Finance Property Toorak home set to break Victorian price record

Toorak home set to break Victorian price record

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A lavish Toorak mansion owned by one of the well-known Smorgon family is set to smash the record as Victoria’s most expensive property.

The estate at 4 Robertson Street officially hit the market on Sunday but has already attracted a dozen parties interested in the home.

It’s believed the home will break the $26 million state record and could “reach the heights of $30 million”, Marshall White director Marcus Chiminello told News Corp.

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The seven-bedroom house is being sold by Tony and Jennifer Smorgon, members of the prominent Melbourne business family.

Mr Chiminello said the home was designed and built over six years, and includes seven bathrooms, three kitchens, a baby grand dining room with a 20-seat custom-built table, an elaborately fitted library with marble open fire and bar and a home office.

“We are speculating that it will eclipse the Victorian record, but by how much at this point, we are uncertain,” Mr Chiminello told Domain.

“This is the calibre of home that is not normally ever available, and if so, it might be once in a generation.

“We have industry colleagues having input in this property through Asia, the UK and parts of the US.

“Everything is handled in a very private and confidential manner in dealing with the buyer and inspections themselves, so it certainly won’t be an open door policy.”

The home has a private north-facing garden with al fresco dining terrace. Photo: Supplied
A sweeping marble staircase leads up to six bedrooms, all with marble en-suites. Photo: Supplied

Meanwhile, the weekly tug of war between Sydney and Melbourne in the quest for property market supremacy nears it autumnal finale.

There was a stellar $7,805,000 Albert Park sale which headed off Sydney’s top $7,025,000 price on the river at Hunters Hill.

The Albert Park offering at 24 St Vincent Place was a freestanding balconied Victorian residence overlooking the heritage garden square.

The pre-auction price guidance was $6.25 million plus. The bidding opened at $6 million and the property was announced on the market just after $7.3 million with three bidders.

The Albert Park home has five bedrooms and three bathrooms. Photo: Supplied
The entrance hall introduces a sitting room with marble open fireplace and equally beautiful formal dining room with open fireplace. Photo: Supplied

The five-bedroom house on its 480 sqm holding, now with the rear extension designed by Bates Smart, last traded in 1978 at $107,000, reflecting 12 per cent annual price growth.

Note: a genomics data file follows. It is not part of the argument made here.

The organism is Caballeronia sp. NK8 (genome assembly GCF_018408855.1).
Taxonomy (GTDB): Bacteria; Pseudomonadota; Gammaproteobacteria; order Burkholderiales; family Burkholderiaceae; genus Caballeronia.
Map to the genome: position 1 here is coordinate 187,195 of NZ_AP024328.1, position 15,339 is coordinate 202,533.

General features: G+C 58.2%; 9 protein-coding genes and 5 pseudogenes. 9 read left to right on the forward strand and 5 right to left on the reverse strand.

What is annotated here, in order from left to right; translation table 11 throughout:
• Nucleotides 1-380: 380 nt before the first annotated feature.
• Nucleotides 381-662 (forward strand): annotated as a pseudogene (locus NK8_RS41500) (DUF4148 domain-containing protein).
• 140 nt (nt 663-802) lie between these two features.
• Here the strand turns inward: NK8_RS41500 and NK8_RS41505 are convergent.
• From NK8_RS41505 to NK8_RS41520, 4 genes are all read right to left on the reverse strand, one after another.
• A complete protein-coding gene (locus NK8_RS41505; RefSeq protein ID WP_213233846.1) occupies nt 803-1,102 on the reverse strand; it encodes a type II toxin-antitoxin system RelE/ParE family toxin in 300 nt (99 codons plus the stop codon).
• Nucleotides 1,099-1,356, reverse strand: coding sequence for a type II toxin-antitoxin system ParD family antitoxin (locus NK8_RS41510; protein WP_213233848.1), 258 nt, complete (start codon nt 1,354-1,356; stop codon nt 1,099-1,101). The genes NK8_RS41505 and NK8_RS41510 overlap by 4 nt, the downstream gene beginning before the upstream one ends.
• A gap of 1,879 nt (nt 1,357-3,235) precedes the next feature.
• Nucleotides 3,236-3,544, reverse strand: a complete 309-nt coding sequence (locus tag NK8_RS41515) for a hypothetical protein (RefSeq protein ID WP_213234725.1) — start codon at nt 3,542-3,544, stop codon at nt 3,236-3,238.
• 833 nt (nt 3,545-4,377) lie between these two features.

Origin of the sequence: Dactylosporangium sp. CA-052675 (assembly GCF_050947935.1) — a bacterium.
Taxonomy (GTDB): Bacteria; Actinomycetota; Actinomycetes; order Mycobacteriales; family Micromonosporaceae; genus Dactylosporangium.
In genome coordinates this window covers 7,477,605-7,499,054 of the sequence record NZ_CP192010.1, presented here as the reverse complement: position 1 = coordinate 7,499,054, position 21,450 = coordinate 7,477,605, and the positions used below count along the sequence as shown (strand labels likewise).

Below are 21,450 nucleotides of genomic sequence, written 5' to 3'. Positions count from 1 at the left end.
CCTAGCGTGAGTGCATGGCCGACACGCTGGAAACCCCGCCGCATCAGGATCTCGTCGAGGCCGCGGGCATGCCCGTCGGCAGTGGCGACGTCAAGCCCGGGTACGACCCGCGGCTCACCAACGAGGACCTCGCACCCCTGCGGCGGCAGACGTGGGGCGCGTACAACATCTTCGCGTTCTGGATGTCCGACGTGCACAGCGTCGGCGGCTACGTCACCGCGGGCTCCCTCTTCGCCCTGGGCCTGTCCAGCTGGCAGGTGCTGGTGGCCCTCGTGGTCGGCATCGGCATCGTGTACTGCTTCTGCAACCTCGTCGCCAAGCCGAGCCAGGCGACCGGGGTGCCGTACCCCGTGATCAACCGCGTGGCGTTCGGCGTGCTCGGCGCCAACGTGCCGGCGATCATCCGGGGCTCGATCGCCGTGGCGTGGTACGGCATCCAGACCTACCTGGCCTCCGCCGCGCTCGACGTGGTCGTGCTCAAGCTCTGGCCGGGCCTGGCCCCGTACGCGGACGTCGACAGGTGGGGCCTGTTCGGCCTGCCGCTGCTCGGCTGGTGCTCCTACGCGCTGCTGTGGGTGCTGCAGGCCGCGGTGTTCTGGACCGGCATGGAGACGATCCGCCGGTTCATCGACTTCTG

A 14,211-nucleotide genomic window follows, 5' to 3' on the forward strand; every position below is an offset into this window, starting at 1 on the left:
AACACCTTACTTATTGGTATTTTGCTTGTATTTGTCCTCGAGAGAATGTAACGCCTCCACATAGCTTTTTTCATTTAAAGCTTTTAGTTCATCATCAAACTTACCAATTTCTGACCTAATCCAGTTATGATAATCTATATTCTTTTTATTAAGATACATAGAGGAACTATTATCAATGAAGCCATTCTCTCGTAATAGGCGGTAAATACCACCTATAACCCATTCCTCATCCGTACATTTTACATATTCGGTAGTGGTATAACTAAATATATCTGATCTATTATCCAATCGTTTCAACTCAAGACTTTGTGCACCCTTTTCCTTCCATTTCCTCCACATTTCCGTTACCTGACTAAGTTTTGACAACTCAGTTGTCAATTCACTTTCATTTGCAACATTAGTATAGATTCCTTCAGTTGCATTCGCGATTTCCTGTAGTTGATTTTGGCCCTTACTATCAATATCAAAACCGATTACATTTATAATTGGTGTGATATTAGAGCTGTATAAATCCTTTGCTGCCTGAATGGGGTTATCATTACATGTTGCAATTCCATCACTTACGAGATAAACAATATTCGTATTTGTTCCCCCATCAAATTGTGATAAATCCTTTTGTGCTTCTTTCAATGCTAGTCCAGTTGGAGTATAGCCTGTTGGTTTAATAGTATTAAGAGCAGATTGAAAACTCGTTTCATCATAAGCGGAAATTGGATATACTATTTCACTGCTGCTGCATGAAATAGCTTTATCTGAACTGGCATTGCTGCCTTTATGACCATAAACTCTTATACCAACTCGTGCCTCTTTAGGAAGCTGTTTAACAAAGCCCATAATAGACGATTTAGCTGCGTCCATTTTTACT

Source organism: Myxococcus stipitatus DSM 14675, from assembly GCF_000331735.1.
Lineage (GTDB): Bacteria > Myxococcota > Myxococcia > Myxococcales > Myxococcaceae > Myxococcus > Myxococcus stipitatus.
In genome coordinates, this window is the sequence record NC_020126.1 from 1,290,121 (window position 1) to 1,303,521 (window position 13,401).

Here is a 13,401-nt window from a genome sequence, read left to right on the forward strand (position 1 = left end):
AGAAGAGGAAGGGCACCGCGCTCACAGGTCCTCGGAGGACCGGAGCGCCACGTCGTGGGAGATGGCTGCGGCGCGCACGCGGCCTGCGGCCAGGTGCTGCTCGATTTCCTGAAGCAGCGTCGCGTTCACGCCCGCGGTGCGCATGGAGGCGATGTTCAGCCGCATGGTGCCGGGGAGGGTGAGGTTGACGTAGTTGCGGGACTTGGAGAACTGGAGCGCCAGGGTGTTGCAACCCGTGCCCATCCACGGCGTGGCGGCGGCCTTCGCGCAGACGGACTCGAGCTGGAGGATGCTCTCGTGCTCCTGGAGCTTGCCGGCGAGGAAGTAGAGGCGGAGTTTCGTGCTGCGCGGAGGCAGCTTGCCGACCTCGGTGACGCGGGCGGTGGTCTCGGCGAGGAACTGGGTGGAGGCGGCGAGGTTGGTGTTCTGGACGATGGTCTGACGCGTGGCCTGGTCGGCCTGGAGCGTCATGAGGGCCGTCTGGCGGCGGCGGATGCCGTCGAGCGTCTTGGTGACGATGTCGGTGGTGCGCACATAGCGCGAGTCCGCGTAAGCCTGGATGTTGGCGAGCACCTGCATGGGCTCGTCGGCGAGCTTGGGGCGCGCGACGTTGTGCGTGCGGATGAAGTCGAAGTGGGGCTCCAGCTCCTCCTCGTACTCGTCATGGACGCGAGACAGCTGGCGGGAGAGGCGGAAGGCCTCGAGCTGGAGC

The two-level house, built in the 1870s for Melbourne’s harbour master Robert Fullarton, fell on hard times and became a rooming house in the 1950s for around three decades.

The three-bedroom, single-storey Hunters Hill riverfront home was a knockdown at 36 Viret Street on 695 sqm which sold through Tracey Dixon at McGrath Estate Agents at $7,025,000.

The Hunters Hill property has an exclusive waterfront enclave with breathtaking views. Photo: Supplied
Imagine waking up to water views like this. Photo: Supplied
The property sold for more than $7 million. Photo: Supplied

It last sold in 1975 at $170,000, reflecting 9.5 per cent annual price growth.

When it came to clearance rates, CoreLogic RP Data showed Sydney had the edge in the mid-70s with Melbourne dipping unusually into the high 60s.

Sydney’s house auction median price was $1.27 million – well in excess of Melbourne’s $860,000. For apartments the difference was even higher – $812,500 in Sydney to $515,000 in Melbourne, according to Domain.

Around 500 Sydney properties were scheduled to go under the hammer, below the 550 auctioned over the same weekend last year, with Marrickville and Mosman the busiest suburbs for auctions with eight scheduled. 

Nearly 750 Melbourne auctions were scheduled to be held, also lower than the 830 held over the same weekend last year.

Richmond was the busiest suburb for Melbourne auctions with 14 offerings.

Weekend celebrity sales included the legendary Collingwood full forward Peter McKenna, who secured $1.42 million for his Richmond home.

The Richmond Edwardian was owned by former Magpies star Peter McKenna. Photo: Supplied

The single fronted Edwardian cottage was bought at 1998 auction for $306,750.

Brisbane had the nation’s cheapest weekend sale when $220,000 was paid at Regency Downs. The 18 Bucknall Court three-bedroom house, listed through Elders in the Lockyer Valley region, last sold at $73,000 in 2002. 

The Regency Downs property is ‘ready for renovation’, agents said. Photo: Supplied

Brisbane’s weekend clearance rate sat close to 60 per cent, one of the strongest results in recent times.

Over in the west, the big news was West Coast Eagles star Nic Naitanui spending $3 million on a Mount Lawley home.

The star ruckman secured a five-bedroom, four-bathroom 2008 Zorzi-built house with home cinema. It was listed with high $3 million hopes mid-last year, selling earlier this year by private treaty.

Nic Nat’s new Mount Lawley home. Photo: Supplied
The ground floor includes a theatre room, resort-style alfresco complete with pool, high-end dining area and landscaped gardens. Photo: Supplied
The house is part of the multi-award winning Zorzi Homes Group. Photo: Supplied

His Swan View home, which cost $1,285,000 in 2012, had been put up for rent.

Last month he sought $900 a week, which has been adjusted now to $800 a week.

Perth’s weekend auction success rate sank to 20 per cent, according to CoreLogic RP Data.

Jonathan Chancellor is editor-at-large at Property Observer.

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